Behavior & Development • Oct 22, 2015

Toe Walking: Should you be concerned?

Walking is such an important milestone in young children that anything that is “not typical” about it, causes parents a lot of anxiety. Add to that friends and relatives who casually mention that toe walking is “usually” a sign of Autism or a neurological problem, it can become a source of huge concern.

WHAT IS TOE WALKING? Toe walking refers to a walking pattern in which a child walks on the balls of their feet and there is no contact between the heels and the ground. Most children begin walking at 12 to 15 months of age. When children start to learn walking, they try different foot positions, and walking on their toes may be part of this. By around 24 months, they should walk with their feet flat on the ground. By 3 years of age, children should walk with a heel-toe pattern.

IS IT JUST A DEVELOPMENTAL VARIATION? Generally, until age 2, toe walking isn’t something to be concerned about. Often, children who toe walk after that do so out of habit. More than half of young children who toe walk will stop doing so on their own by about age 5. Most children toe walk occasionally when they’re cruising around a room (by holding on to furniture), especially if they’re on a bare floor. Some kids keep toe walking, off and on, just for fun. Toe walking out of habit, also known as idiopathic toe walking, sometimes runs in families. The cause of idiopathic toe walking is unknown.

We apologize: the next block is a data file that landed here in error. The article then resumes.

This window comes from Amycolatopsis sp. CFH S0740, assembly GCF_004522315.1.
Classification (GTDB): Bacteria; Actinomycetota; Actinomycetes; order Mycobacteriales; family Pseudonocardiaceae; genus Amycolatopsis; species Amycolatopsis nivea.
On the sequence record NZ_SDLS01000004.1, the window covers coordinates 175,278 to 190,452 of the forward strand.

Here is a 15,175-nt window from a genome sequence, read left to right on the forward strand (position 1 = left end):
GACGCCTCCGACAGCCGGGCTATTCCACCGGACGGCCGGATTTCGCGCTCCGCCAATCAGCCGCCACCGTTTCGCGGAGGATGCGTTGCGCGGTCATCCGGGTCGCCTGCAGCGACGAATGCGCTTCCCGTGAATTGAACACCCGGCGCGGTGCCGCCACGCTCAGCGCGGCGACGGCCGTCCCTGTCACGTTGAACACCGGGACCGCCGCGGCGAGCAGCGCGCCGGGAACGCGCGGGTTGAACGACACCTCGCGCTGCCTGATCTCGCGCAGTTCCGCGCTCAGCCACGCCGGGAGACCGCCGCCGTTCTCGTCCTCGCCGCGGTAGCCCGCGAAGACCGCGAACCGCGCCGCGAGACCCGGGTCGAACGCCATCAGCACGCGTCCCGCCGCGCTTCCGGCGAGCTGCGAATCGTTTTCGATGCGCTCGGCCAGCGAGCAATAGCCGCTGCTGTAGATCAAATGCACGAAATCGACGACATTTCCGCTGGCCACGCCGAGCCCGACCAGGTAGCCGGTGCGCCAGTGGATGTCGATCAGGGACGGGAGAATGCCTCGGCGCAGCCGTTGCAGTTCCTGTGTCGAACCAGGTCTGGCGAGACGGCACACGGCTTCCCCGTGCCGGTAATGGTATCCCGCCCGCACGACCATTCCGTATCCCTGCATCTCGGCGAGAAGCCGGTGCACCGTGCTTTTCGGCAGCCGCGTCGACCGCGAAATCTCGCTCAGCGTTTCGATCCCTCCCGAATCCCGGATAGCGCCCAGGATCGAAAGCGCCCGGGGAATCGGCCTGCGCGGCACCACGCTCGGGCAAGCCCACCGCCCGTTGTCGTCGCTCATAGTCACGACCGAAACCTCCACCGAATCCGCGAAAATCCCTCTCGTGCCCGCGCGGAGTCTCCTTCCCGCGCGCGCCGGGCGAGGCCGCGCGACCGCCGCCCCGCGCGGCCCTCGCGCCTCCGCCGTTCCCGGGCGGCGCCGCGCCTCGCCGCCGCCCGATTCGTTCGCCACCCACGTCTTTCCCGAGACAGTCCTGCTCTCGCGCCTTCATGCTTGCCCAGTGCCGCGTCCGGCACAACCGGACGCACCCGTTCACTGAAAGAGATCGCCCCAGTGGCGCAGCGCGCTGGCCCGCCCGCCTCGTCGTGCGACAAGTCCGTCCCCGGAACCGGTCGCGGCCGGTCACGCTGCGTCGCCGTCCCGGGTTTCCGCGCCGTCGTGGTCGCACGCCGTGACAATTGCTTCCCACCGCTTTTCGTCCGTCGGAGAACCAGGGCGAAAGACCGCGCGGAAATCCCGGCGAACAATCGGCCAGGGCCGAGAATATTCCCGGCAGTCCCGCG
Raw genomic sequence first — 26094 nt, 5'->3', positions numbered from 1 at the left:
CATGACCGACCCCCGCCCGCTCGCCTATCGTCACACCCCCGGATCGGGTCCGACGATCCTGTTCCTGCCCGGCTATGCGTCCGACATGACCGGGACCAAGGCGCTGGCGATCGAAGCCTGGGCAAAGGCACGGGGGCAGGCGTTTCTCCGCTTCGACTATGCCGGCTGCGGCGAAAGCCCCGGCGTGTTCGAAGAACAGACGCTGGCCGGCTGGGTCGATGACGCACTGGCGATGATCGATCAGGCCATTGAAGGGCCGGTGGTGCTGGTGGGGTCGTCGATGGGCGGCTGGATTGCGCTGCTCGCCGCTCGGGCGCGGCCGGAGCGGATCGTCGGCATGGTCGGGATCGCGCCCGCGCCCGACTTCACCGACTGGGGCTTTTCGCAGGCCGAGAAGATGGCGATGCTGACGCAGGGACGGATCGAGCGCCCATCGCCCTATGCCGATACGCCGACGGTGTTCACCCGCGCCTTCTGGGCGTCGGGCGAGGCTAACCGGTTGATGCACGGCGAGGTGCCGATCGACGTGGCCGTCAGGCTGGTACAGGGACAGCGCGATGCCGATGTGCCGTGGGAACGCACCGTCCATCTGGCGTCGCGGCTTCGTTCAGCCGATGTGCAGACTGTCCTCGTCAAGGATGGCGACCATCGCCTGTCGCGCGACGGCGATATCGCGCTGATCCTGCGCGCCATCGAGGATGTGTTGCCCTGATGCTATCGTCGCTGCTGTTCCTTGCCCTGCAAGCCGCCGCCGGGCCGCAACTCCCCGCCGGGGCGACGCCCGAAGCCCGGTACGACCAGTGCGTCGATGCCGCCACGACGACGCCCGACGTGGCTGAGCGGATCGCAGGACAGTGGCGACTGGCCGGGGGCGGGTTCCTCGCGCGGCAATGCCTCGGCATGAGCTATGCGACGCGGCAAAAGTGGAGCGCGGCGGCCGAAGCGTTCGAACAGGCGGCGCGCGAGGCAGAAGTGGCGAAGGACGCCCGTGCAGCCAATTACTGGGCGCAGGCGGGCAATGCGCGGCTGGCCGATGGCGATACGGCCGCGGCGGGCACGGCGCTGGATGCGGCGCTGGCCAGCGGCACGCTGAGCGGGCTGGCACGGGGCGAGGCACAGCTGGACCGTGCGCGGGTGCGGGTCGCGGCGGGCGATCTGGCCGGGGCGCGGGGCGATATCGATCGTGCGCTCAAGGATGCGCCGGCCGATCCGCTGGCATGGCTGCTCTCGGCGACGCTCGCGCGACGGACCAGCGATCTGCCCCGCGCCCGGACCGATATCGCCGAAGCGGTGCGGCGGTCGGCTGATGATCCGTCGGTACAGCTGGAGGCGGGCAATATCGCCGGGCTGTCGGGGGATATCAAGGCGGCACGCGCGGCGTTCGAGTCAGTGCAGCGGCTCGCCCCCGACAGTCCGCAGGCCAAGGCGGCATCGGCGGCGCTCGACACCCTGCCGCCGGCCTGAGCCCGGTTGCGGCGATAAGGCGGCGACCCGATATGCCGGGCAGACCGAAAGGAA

Parents of more than 1,400 children participated in a study conducted in Blekinge County in southeast Sweden. The results, published in Pediatrics in 2012, showed  more than half of young children who toe walk stopped doing so on their own by about age 5, and most toe walkers did not have any developmental or neuropsychiatric problems.

SOME SPECIFIC CAUSES: Rarely, toe walking can be the result of a short Achilles tendon (the tendon that links the lower leg muscles to the back of the heel bone), cerebral palsy, muscular dystrophy, or another generalized disease of nerve and muscle. Children with autism also may walk on their toes or the balls of their feet. But as long as your child is growing and developing normally, toe walking in its own is unlikely to be a cause for concern.

WHEN SHOULD YOU BE CONCERNED? Consult your doctor if your child is toe walking AND –

  • Walks on her toes most of the time
  • Has stiff muscles
  • Is uncoordinated
  • Walks awkwardly and stumbles all the time
  • Has fine motor skills that don’t seem to be developing normally (for example, she can’t button her shirt)
  • Seems as though she can’t bear her weight on a flat foot
  • Loses motor skills she already had
  • Has any other medical problems
  • Has a family history of muscular dystrophy or autism
  • Was born prematurely
  • Has previously walked flat-footed and only recently began to toe walk
  • Avoids eye contact or exhibits repetitive behaviors such as rocking or spinning

COMPLICATIONS OF TOE WALKING: Kids who spend a lot of time on their toes can develop stiffness, tightening, and pain in their Achilles tendon, which can be treated with physical therapy and stretching exercises. Rarely surgery may be required (usually after age 6) if the toe walking is the result of (or results in) tendon stiffness.

So, parents, every time a preschool teacher comes to you and says, “I think you need to get your kid checked out by his doctor, he is really up there on his toes,” don’t get too worried as long as your child is developing normally and has no other medical problems. But talking to your pediatrician will surely go a long way to reassure you that your little one is “toeing the line” with his development!

Comments

  • Tracy McCord

    I still do from time to time I’m 28 I’m college educated two children of my own . One is walking, she’s smart as a whip. 3 years old counts to ten and sings her ABCs and can spell her name. She is not autistic none of us are as living proof that that the study is true toe walking doesn’t always mean there is developement issues.